What do you mean by this comment?  A 16 dBm AP is not very powerful.  So couple it with a 12 dBi gain antenna should give it an effective power of 28 dBm in the direction of the antenna gain.  That's equivalent to almost 1W but trying to push that signal out to 4km is a long way.  Is this pure line-of-sight or are there obstructions?  You might be able to get 4 km with line-of-sight with this setup but there are many other factors.  What about interference?  The 2.4GHz ISM band has many other users.  Not the least of which are microwave ovens and cordless telephones.  Any of these could be swamping your signal.  Remember that a gain antenna (on the receiver) will provide gain to both desired and undesired signals.  So you need to carefully orient your gain antennas to minimize such stray pickup.

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pawankkAuthor Commented:
jhance thanx buddy again

Jhance clearly mentioning i am Establishing a WISP (Wireless internet service provider) thorugh an AP and Omni  for starting with a area of 2 Km on start and then will expand to 8 Km gradually depending on connenctions i get.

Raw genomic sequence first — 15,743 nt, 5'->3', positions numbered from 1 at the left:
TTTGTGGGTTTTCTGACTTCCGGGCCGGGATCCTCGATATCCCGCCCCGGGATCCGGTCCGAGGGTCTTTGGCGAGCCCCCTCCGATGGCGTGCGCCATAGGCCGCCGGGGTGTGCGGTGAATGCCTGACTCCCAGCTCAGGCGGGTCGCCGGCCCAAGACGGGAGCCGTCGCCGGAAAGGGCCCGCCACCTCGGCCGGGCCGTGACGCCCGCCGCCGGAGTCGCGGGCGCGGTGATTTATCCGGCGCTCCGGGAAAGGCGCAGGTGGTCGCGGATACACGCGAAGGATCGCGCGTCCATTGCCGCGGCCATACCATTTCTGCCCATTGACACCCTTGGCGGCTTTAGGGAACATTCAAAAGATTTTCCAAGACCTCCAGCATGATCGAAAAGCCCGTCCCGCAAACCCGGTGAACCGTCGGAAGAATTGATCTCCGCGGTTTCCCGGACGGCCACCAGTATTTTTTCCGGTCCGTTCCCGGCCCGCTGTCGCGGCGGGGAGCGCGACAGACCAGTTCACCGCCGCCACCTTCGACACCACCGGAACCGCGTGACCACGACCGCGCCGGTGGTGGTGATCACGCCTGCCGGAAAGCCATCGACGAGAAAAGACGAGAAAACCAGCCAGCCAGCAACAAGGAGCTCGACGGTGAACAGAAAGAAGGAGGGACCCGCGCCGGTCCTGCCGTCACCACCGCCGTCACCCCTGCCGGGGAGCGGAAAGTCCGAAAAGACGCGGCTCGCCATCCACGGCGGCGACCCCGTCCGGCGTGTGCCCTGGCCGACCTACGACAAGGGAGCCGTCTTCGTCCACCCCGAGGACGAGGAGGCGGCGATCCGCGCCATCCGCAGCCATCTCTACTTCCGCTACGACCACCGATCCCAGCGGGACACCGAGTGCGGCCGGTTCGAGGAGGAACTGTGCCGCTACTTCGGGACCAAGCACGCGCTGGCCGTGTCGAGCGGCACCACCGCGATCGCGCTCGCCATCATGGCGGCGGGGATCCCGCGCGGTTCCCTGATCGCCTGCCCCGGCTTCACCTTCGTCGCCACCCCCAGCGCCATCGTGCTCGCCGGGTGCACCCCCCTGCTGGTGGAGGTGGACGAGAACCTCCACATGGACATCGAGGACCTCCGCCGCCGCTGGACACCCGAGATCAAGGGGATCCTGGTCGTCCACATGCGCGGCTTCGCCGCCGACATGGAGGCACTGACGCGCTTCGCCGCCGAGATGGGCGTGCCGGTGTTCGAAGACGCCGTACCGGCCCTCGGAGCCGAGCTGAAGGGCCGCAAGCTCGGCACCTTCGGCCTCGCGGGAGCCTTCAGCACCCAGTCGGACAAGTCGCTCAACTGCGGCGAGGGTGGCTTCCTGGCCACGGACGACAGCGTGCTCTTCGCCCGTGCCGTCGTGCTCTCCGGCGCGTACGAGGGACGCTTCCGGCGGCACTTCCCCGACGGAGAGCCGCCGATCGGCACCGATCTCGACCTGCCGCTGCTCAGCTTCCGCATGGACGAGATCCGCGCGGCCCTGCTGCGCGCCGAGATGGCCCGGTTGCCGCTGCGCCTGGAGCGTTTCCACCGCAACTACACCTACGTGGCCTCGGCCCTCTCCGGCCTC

For your  detail i have given my Broadcasting  Omni anteena on a tower height of 80ft. from ground may increase it gradually. In my area of broadcasting what i think  there is maximum to  3 storied buildings (ie. 40 ft upto max) so i think there is  no obstractions so ever.

But the line of sight:- i coudnt get the meaning what is it .. does it mean that the receiving end should be at the same height  (ie. 80ft from ground) but i m trying to catch the signals by clamping the recieving AP on a height of 20-30 ft. from ground but i am not geeting the signals..

at last  to  the point i want to know:-
1. What is line of sight means (same level of height)

2. What  are factors affecting the signal strength and whats their precautions.

3. Interface u asked but i think cordlees wil not give the problem if the height of tower is  80 ft. wil it give the problem if yes then how to handle the interface problem.

4.you said " Remember that a gain antenna (on the receiver) will provide gain to both desired and undesired signals.  So you need to carefully orient your gain antennas to minimize such stray pickup"

... i have connected my Omni gain ateena with an AP with a low loss RF cable:- what i know ..is that it will transmit the signals of the AP wil it  transmit undesired (others) signals to ? if yes then how to obstruct it from trnasmiting other signals. Secondly  u said to orient  my anteenas what orinetation means.. do detail me ..